Search Site   
Current News Stories
Blue River receives more hellbenders
Wet weather putting some pressure on the Illinois  harvest
FFA convention will return to Indianapolis as in-person event
Brakes tapped on speedy Indiana harvest

Chances for nightly frost increase as Cross Quarter Day approaches
Ohio FFA chapters receive grants for local communities
The voices of farmers should be heard
Hominy recipes for meals, side dishes
Tri-Village FFA Soil Team 1st in District, 7th in Ohio
Indiana grants access to new vaccine for rabbits
Student enrollment surging in FFA-sponsored agriculture classes

News Articles
Search News  
FFA and NAA work together to showcase auctioneering
Ohio Correspondent

INDIANAPOLIS, Ind. – It is said that a good auctioneer can almost hypnotize bidders into spending money. The seemingly random words used by the auctioneer are well rehearsed and designed to lull bidders into opening their pocketbooks and splurging on the products presented before them.
But auctioneers do more than initiate bids and chant at breakneck speeds. They also market the auctions through advertising and public relations, appraise the items being sold and finalize the sales. For their efforts, they earn average incomes of roughly $50,000.
Now, the FFA and the National Auctioneers Association have worked together to create the Auction Industry Supervised Agricultural Experience, or SAE.
An SAE program is a planned, practical activity that helps a student develop skills, competencies and experience in a career area of the student’s choice. The program is designed to implement specific agricultural and academic backgrounds.
This new SAE involving auctioneering will give FFA students the opportunity to explore what a career in the auction industry could look like. They can experience what it takes to be an auctioneer and learn from those already working in the field, allowing them to gain skills that will prepare them for a career in this industry.
Indianapolis resident, 4H and FFA member Tyce Freije is a prime example of an individual taking that route to auctioneering success. Freije, a senior at Roncalli High School, won the title of 2019 International Junior Auctioneer Champion at the 70th Annual International Auctioneers Conference in New Orleans. With that win, Freije took home the big trophy, a cash prize and became the spokesperson for the young auctioneers of the National Auctioneer Association for the next 12 month.
“I’m a fourth-generation auctioneer,” Freije said. “My grandpa and my dad both have an auctioneering business right by my house. We host an auction at least once a month. We sell everything from cars to tractors, lawn mowers, antiques, toys and guns. I really enjoy it and will be pursuing it in my future.”
A few weeks later after accomplishing this feat, Tyce won the very competitive Hendricks County 4H Fair’s Grand Champion Barrow and competed in the Indiana State Fair. 
Shelby Shuman, 16, of the Eaton FFA Chapter in Eaton, Colo., utilized the recently adapted auction SAE and had laid the groundwork for a potential future in this business.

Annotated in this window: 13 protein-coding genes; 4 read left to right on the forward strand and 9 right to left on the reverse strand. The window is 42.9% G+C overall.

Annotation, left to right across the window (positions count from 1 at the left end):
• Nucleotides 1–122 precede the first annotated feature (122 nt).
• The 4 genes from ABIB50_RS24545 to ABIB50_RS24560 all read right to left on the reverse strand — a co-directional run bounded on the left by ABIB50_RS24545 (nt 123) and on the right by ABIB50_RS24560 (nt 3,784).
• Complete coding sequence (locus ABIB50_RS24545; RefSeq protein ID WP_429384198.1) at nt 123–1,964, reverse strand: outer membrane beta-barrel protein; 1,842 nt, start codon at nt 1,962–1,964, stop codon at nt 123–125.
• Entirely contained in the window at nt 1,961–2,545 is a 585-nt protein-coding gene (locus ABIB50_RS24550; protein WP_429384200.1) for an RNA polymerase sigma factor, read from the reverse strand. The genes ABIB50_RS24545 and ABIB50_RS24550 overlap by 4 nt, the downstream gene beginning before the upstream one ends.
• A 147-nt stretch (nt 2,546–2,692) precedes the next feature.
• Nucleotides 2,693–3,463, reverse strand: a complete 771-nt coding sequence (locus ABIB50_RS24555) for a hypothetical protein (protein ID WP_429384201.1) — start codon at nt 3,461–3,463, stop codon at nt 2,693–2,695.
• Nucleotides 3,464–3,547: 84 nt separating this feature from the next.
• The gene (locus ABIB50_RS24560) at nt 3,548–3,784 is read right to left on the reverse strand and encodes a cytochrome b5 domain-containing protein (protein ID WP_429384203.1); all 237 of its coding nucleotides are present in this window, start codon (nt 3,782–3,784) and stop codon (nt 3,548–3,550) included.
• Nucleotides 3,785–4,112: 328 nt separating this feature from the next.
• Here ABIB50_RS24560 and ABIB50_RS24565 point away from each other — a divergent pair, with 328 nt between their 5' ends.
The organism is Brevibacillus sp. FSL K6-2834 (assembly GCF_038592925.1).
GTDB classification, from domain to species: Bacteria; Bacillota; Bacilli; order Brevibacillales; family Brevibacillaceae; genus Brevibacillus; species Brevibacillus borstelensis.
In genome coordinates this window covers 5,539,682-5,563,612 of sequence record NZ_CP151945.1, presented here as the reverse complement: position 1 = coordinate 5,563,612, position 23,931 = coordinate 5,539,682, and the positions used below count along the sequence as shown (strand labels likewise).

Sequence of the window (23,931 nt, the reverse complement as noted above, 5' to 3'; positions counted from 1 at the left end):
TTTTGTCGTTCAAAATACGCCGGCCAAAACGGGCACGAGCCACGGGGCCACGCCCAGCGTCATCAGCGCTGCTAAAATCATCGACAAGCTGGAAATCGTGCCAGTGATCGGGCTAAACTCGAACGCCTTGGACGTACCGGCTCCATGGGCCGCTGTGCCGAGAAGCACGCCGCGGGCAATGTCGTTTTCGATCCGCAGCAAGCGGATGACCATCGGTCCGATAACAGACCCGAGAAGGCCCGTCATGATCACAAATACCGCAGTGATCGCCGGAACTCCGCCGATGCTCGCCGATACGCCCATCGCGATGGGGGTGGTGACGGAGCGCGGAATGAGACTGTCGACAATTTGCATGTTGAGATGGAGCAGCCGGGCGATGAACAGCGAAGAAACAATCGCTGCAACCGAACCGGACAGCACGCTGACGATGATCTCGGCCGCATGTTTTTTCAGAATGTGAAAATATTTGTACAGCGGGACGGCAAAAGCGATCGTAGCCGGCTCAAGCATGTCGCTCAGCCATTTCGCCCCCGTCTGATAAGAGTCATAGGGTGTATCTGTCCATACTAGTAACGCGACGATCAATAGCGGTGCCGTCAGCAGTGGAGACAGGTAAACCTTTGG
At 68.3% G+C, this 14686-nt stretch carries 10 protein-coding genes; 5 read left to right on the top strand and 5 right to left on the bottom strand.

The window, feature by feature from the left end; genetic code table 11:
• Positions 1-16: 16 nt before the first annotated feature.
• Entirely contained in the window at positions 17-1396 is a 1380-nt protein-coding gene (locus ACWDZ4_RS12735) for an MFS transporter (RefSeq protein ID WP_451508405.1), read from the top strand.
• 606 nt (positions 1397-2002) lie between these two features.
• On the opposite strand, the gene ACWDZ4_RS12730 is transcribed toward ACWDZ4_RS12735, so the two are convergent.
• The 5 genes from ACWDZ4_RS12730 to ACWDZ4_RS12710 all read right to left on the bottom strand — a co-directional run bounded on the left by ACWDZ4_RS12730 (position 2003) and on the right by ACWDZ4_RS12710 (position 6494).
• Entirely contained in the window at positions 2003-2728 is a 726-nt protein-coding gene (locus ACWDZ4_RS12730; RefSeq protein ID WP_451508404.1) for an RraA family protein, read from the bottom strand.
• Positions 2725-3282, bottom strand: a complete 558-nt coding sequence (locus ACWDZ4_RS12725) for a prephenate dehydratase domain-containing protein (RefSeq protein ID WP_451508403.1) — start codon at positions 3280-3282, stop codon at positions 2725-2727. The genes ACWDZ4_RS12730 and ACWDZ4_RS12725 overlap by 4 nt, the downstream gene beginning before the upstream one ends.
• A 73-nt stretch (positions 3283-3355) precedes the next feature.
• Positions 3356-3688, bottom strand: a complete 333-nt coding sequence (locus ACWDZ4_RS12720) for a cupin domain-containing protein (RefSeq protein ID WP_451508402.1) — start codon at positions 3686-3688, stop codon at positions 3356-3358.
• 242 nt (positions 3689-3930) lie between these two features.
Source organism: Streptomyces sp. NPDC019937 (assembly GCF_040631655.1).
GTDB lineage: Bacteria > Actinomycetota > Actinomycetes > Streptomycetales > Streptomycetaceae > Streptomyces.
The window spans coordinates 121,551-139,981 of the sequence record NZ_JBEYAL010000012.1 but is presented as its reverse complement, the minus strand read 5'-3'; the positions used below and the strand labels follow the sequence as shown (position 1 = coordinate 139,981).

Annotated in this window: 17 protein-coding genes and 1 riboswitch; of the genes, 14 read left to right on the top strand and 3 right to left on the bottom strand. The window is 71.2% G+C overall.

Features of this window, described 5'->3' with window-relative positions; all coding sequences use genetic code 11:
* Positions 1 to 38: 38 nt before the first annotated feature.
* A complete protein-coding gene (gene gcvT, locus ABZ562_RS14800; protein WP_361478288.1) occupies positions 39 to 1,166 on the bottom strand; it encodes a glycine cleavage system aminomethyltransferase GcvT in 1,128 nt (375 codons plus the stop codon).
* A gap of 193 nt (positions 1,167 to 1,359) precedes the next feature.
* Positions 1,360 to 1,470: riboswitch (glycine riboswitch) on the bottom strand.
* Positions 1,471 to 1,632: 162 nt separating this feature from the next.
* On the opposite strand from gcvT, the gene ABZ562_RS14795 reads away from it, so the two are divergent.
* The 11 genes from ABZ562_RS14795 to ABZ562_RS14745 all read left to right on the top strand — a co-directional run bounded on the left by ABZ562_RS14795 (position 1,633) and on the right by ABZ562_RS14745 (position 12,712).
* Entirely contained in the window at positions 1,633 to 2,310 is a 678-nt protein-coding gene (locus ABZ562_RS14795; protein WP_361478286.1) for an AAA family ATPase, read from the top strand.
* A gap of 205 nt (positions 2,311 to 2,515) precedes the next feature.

Using the FFA Auction Industry Guide, Shelby now conducts local fundraising auctions and competes in auctioneering events. To date she has conducted auctions for the Colorado State University women’s volleyball team and Western Colorado University athletic program. She’s also served as an auctioneer during events at her high school.
“I graduated from auction school in Iowa last year and it really motivated me to focus on getting better and finding ways to apply what I’ve been learning,” Shuman said. “I’ve enjoyed pursing auctioneering as my SAE because it’s so different from what many other students do, and it give me an opportunity to stand out from the crowd. Plus, it’s given me the tools I need to create my own business.”
Shuman won the Colorado Junior Auctioneer Championship in 2017 and the Colorado Troil Welton Award for new auction school graduates in 2019. She is now inspiring some of her fellow chapter members to try their hands at the auctioneering SAE.
“It’s exciting that other students are interested in auctioneering, because it gives them the chance to try something that has multiple career avenues they can choose from,” said Heidi Lanning, Eaton FFA advisor. “They learn public speaking and communication skills, and how to market and promote events. Auctioneering is an ideal SAE for young people who do not have access to resources like land and livestock.”
“Whether it’s farmland, cattle, cars construction or fundraising, just to name a few, there are options for everyone in the auction industry.”
This particular SAE begins with the history of auctions and explores the different facets of the industry. The curriculum allows one to shadow an auctioneer and helps create a business plan for the auction industry.
According to The Princeton Review, 75 percent of auctioneers are independent contractors. They are typically paid a salary for conducting the auction and percentages from the items sold.